Wednesday, 13 September 2017

“Time for a Change” is a mantra often used by political parties seeking office to capture what they imagine to be a public mood of the time. Sometimes the call works, and sometimes it does not. The voter, after all, is always right.
 
But political change and renewal are constant processes, regardless of how the political winds may be blowing, There is a steady turnover of politicians in New Zealand, even if our governments do not change that often.
 
The 51st Parliament was dissolved recently for the 2017 General Election. Yet before a vote was cast in that election, or a single result declared, change had already occurred. Twenty-eight of the 121 MPs elected in 2014 – just under 25%  – have either left during the term or declared they would not be seeking re-election, and that is before the electoral grim reaper has cut any swathe at all. And such a turnover is not unusual. Only 54% of the MPs elected to Parliament in 2011 are seeking re-election in 2017. With regard to Ministers, the turnover is just as strong. Of the 25 Ministers appointed to the Helen Clark Government in 1999, only 10 were still in office when that Government fell in 2008. Of John Key’s original 27 Ministers in 2008, a mere one third (9) are seeking re-election this year.
 
The lament is often heard that MPs have been there too long, and that fresh blood is needed. Well, the facts tell a somewhat different story – only 22 of the MPs currently seeking re-election were in Parliament just 10 years ago (and about five of them have been out and in in that time). Just 12 MPs seeking re-election were in Parliament 15 years ago. Should Labour lead the next Government, it will have a steep experience wall to climb as only 6 of its MPS (including 5 former Ministers) were in the last Labour-led Government in 2008. That is not altogether surprising, since over the years since the election of our first Parliament in 1852, the average length of service of an MP in New Zealand has been a little over 6 years.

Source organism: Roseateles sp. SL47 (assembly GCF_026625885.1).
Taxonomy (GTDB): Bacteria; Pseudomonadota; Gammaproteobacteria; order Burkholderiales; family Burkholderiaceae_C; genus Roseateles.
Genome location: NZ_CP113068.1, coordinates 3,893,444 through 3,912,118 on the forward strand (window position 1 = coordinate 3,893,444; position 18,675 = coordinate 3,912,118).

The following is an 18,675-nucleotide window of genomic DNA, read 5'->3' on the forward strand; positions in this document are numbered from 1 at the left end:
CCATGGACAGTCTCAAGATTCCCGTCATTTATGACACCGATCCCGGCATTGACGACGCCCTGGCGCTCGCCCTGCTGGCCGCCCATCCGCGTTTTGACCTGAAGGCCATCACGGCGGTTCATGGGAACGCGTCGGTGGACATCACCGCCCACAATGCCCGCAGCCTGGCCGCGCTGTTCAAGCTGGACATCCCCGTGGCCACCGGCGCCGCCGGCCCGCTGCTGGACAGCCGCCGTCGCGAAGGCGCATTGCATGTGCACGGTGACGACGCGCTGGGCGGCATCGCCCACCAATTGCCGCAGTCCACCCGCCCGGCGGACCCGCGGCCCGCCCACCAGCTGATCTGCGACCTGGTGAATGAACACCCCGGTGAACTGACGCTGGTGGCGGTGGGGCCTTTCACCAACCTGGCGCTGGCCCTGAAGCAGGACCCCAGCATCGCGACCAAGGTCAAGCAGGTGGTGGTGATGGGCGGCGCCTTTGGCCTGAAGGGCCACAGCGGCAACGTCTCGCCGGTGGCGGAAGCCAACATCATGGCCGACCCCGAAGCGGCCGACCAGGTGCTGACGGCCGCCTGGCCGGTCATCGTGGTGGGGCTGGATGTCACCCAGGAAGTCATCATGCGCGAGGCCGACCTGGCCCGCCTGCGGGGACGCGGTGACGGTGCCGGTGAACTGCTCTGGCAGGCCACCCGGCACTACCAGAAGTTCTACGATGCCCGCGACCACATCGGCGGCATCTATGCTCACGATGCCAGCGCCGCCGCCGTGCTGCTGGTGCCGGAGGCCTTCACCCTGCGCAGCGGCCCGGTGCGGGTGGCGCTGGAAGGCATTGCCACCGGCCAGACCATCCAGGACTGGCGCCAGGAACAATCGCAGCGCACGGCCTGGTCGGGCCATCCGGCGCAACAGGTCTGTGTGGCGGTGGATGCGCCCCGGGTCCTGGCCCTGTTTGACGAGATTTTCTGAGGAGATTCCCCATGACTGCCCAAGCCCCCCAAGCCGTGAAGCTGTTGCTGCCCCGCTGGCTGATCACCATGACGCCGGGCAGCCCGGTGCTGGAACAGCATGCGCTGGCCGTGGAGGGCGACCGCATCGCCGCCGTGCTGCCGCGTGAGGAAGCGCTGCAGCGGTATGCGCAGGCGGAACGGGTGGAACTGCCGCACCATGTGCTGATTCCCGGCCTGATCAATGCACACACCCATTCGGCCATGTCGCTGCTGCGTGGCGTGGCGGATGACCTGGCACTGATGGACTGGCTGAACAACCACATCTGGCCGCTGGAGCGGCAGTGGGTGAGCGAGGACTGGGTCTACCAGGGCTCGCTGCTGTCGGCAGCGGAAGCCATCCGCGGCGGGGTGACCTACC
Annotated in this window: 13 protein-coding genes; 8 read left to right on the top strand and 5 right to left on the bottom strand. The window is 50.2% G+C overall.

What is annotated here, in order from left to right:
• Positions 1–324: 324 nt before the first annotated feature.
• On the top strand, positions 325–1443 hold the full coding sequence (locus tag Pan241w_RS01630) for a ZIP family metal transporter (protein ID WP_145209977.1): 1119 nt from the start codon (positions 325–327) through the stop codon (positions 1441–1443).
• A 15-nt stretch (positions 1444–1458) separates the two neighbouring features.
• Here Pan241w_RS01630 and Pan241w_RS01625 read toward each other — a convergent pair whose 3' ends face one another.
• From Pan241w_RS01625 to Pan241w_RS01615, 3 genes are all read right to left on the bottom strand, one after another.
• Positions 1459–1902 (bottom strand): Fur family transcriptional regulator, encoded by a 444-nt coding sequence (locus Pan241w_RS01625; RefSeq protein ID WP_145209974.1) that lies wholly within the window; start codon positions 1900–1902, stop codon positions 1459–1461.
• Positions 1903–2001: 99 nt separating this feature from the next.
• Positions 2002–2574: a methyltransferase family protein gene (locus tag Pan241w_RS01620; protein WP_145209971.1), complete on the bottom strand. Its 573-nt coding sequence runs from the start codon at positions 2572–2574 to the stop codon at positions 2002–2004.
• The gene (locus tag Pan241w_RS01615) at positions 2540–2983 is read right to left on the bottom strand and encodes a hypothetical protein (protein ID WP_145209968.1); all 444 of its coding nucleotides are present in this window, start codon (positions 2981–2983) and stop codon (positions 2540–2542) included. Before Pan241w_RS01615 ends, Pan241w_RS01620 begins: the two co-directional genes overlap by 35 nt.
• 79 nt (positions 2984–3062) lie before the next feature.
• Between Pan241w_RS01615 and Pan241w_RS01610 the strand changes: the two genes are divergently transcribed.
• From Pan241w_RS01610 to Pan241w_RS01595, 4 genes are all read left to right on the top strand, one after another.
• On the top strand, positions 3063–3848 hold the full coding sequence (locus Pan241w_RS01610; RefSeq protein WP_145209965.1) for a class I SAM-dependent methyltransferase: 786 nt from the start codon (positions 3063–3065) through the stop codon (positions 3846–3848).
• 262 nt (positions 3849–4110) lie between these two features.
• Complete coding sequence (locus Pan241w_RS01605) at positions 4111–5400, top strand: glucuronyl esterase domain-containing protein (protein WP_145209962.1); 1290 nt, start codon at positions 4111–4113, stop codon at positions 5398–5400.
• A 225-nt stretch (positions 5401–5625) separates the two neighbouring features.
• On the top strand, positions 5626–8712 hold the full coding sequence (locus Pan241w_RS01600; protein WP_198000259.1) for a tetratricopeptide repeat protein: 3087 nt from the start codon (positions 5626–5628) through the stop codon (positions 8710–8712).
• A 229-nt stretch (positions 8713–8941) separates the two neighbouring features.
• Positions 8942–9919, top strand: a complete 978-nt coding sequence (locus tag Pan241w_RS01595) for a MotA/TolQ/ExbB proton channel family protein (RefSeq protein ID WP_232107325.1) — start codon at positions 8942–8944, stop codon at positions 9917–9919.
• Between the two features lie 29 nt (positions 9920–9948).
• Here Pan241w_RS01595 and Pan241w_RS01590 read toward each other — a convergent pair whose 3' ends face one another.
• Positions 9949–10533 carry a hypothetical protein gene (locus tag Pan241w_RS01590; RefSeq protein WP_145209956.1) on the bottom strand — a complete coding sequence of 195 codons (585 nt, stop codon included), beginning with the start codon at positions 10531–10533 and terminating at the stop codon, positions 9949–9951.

What these figures also show is that New Zealand voters are quite good at changing their Members of Parliament reasonably frequently, without necessarily changing the government. Indeed, it may well be that because the turnover of Members of Parliament is so steady, and the process of renewal is so constant, the pressure for more frequent changes of government is mitigated to some extent. As the examples of the Clark and Key/English Ministries show, even the turnover of Ministers is substantial over the life of a government.
 
So, whatever the election outcome, the 52nd Parliament to be elected next week will be vastly different from its predecessor. More young people, more women, and more diversity are likely, even before the possibility of changing electoral fortunes is factored in. But, for all that, it will be sobering to realise that it is likely that the majority of our next set of MPs will have served less three terms in Parliament, and that some of them at least may be running the country.        
  
   
 

Tuesday, 5 September 2017


Are we witnessing the death of MMP? It is not beyond the realms of possibility that after this election Parliament may return to the essentially two-party club (with periodic blips) it was for roughly half a century prior to the shift to proportional representation in 1996.